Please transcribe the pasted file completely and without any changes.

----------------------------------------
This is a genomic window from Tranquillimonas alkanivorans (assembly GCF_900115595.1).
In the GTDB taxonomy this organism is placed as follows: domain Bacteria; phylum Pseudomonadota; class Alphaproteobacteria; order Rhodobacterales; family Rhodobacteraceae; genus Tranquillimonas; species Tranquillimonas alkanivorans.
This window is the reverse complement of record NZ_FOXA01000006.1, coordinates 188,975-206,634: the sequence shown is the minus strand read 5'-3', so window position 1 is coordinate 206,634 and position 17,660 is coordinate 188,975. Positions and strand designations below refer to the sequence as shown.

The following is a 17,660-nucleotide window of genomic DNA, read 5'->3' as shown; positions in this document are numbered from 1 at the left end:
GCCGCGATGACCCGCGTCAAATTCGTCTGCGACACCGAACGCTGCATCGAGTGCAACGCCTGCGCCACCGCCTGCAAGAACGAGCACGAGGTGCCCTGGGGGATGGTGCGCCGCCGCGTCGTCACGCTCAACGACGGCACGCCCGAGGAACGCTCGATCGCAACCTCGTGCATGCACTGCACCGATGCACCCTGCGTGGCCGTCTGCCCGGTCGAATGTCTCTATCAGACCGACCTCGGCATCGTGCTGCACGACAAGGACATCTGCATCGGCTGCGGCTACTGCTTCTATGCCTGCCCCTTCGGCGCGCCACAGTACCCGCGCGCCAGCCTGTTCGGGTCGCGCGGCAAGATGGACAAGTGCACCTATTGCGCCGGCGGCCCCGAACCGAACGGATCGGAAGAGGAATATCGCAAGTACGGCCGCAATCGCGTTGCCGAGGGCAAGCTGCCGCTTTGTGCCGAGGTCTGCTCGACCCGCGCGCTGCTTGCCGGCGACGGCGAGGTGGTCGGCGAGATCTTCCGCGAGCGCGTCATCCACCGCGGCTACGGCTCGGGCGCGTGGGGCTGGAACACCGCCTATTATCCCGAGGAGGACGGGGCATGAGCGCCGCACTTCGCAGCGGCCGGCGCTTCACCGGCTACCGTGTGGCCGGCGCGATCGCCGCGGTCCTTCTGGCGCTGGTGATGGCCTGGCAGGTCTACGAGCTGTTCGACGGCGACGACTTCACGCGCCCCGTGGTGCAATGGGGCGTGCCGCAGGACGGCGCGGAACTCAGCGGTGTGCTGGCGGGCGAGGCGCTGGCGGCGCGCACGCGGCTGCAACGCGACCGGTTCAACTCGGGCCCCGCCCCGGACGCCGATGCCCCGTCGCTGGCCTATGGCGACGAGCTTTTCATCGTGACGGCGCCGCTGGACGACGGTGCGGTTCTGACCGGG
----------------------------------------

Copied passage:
This is a genomic window from Tranquillimonas alkanivorans (assembly GCF_900115595.1).
In the GTDB taxonomy this organism is placed as follows: domain Bacteria; phylum Pseudomonadota; class Alphaproteobacteria; order Rhodobacterales; family Rhodobacteraceae; genus Tranquillimonas; species Tranquillimonas alkanivorans.
This window is the reverse complement of record NZ_FOXA01000006.1, coordinates 188,975-206,634: the sequence shown is the minus strand read 5'-3', so window position 1 is coordinate 206,634 and position 17,660 is coordinate 188,975. Positions and strand designations below refer to the sequence as shown.

The following is a 17,660-nucleotide window of genomic DNA, read 5'->3' as shown; positions in this document are numbered from 1 at the left end:
GCCGCGATGACCCGCGTCAAATTCGTCTGCGACACCGAACGCTGCATCGAGTGCAACGCCTGCGCCACCGCCTGCAAGAACGAGCACGAGGTGCCCTGGGGGATGGTGCGCCGCCGCGTCGTCACGCTCAACGACGGCACGCCCGAGGAACGCTCGATCGCAACCTCGTGCATGCACTGCACCGATGCACCCTGCGTGGCCGTCTGCCCGGTCGAATGTCTCTATCAGACCGACCTCGGCATCGTGCTGCACGACAAGGACATCTGCATCGGCTGCGGCTACTGCTTCTATGCCTGCCCCTTCGGCGCGCCACAGTACCCGCGCGCCAGCCTGTTCGGGTCGCGCGGCAAGATGGACAAGTGCACCTATTGCGCCGGCGGCCCCGAACCGAACGGATCGGAAGAGGAATATCGCAAGTACGGCCGCAATCGCGTTGCCGAGGGCAAGCTGCCGCTTTGTGCCGAGGTCTGCTCGACCCGCGCGCTGCTTGCCGGCGACGGCGAGGTGGTCGGCGAGATCTTCCGCGAGCGCGTCATCCACCGCGGCTACGGCTCGGGCGCGTGGGGCTGGAACACCGCCTATTATCCCGAGGAGGACGGGGCATGAGCGCCGCACTTCGCAGCGGCCGGCGCTTCACCGGCTACCGTGTGGCCGGCGCGATCGCCGCGGTCCTTCTGGCGCTGGTGATGGCCTGGCAGGTCTACGAGCTGTTCGACGGCGACGACTTCACGCGCCCCGTGGTGCAATGGGGCGTGCCGCAGGACGGCGCGGAACTCAGCGGTGTGCTGGCGGGCGAGGCGCTGGCGGCGCGCACGCGGCTGCAACGCGACCGGTTCAACTCGGGCCCCGCCCCGGACGCCGATGCCCCGTCGCTGGCCTATGGCGACGAGCTTTTCATCGTGACGGCGCCGCTGGACGACGGTGCGGTTCTGACCGGG